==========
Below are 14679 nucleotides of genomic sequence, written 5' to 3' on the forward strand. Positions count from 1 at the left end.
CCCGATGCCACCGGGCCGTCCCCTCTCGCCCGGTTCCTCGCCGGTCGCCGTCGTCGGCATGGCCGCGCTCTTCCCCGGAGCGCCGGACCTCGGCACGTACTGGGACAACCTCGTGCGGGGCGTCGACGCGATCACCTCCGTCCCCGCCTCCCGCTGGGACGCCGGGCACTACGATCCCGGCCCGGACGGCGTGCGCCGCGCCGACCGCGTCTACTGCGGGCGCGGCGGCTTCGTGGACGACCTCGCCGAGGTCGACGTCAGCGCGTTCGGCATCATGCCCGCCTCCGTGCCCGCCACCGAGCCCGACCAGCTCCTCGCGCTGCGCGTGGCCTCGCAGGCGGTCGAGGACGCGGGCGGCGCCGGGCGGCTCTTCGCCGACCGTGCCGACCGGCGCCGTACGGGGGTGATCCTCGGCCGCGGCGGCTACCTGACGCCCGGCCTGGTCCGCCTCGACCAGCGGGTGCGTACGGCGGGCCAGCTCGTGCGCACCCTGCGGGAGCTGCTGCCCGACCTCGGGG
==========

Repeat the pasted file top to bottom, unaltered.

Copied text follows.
Below are 14679 nucleotides of genomic sequence, written 5' to 3' on the forward strand. Positions count from 1 at the left end.
CCCGATGCCACCGGGCCGTCCCCTCTCGCCCGGTTCCTCGCCGGTCGCCGTCGTCGGCATGGCCGCGCTCTTCCCCGGAGCGCCGGACCTCGGCACGTACTGGGACAACCTCGTGCGGGGCGTCGACGCGATCACCTCCGTCCCCGCCTCCCGCTGGGACGCCGGGCACTACGATCCCGGCCCGGACGGCGTGCGCCGCGCCGACCGCGTCTACTGCGGGCGCGGCGGCTTCGTGGACGACCTCGCCGAGGTCGACGTCAGCGCGTTCGGCATCATGCCCGCCTCCGTGCCCGCCACCGAGCCCGACCAGCTCCTCGCGCTGCGCGTGGCCTCGCAGGCGGTCGAGGACGCGGGCGGCGCCGGGCGGCTCTTCGCCGACCGTGCCGACCGGCGCCGTACGGGGGTGATCCTCGGCCGCGGCGGCTACCTGACGCCCGGCCTGGTCCGCCTCGACCAGCGGGTGCGTACGGCGGGCCAGCTCGTGCGCACCCTGCGGGAGCTGCTGCCCGACCTCGGGG